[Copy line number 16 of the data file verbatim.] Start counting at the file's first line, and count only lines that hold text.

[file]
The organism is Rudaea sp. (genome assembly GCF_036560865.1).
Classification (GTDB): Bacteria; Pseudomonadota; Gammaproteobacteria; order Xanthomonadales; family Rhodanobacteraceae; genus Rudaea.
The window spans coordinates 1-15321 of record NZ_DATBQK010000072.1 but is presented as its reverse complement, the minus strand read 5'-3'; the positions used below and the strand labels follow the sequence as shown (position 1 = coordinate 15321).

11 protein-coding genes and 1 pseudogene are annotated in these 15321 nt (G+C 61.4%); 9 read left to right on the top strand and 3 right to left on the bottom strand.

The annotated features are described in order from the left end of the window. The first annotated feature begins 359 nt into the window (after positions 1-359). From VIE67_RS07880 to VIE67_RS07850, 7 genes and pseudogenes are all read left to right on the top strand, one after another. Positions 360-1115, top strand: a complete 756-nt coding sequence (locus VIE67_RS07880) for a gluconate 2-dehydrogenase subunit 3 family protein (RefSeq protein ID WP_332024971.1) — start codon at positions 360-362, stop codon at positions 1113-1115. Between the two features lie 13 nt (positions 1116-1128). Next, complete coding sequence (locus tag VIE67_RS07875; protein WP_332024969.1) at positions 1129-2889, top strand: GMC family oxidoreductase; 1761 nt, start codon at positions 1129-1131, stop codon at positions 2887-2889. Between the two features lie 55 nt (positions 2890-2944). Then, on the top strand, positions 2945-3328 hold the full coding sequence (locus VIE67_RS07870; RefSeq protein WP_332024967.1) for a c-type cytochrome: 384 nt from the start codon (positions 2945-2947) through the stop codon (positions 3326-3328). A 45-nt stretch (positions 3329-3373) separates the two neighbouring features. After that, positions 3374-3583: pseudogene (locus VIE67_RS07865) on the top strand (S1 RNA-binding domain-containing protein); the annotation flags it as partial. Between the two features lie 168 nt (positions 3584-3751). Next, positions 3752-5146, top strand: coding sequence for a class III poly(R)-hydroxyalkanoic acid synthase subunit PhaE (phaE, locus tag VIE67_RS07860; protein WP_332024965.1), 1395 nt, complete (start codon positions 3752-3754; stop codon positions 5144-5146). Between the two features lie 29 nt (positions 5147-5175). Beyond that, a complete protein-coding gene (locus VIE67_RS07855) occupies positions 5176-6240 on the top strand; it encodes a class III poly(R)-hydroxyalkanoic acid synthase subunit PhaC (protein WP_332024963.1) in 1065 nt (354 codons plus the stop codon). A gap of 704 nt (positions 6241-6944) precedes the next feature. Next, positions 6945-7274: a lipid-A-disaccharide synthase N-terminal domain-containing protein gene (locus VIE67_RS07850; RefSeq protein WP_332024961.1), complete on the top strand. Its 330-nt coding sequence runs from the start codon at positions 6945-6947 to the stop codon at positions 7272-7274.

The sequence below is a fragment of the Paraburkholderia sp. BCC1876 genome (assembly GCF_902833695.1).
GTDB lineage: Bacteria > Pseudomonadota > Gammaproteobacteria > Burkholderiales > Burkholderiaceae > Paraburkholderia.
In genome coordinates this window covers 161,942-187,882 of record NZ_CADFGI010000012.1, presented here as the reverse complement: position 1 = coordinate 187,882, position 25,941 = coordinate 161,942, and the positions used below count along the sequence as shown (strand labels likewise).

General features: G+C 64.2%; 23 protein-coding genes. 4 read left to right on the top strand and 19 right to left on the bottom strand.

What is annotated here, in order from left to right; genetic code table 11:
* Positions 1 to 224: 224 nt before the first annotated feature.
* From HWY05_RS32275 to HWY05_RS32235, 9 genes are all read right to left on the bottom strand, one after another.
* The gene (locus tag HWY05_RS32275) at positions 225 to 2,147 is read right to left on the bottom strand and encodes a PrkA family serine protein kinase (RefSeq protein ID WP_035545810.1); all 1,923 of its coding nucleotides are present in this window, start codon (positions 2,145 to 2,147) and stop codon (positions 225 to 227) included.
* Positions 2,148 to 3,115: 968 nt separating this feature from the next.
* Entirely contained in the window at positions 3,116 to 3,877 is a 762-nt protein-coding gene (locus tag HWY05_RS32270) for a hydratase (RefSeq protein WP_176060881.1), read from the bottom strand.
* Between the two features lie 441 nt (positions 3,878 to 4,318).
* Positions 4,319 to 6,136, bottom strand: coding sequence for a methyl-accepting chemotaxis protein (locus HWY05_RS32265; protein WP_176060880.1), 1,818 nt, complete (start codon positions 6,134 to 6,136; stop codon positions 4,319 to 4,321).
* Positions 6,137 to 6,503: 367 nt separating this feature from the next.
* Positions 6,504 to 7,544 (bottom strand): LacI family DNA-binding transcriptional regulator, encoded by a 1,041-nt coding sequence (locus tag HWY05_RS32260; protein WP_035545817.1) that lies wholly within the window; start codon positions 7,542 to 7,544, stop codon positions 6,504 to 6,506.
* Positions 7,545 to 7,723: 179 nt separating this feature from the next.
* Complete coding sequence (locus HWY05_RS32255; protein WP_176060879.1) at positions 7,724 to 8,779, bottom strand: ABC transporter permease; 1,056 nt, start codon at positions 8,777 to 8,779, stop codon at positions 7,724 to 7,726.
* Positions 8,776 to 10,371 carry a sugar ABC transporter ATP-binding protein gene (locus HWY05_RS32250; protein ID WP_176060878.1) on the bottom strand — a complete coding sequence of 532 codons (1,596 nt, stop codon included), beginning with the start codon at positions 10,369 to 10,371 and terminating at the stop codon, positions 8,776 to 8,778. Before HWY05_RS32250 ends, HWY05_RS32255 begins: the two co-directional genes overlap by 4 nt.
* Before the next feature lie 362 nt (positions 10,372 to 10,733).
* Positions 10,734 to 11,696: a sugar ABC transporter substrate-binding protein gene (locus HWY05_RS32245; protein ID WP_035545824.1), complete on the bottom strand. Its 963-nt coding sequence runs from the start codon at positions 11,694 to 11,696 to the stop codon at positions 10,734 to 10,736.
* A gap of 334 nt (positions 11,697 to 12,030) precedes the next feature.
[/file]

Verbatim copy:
* Between the two features lie 441 nt (positions 3,878 to 4,318).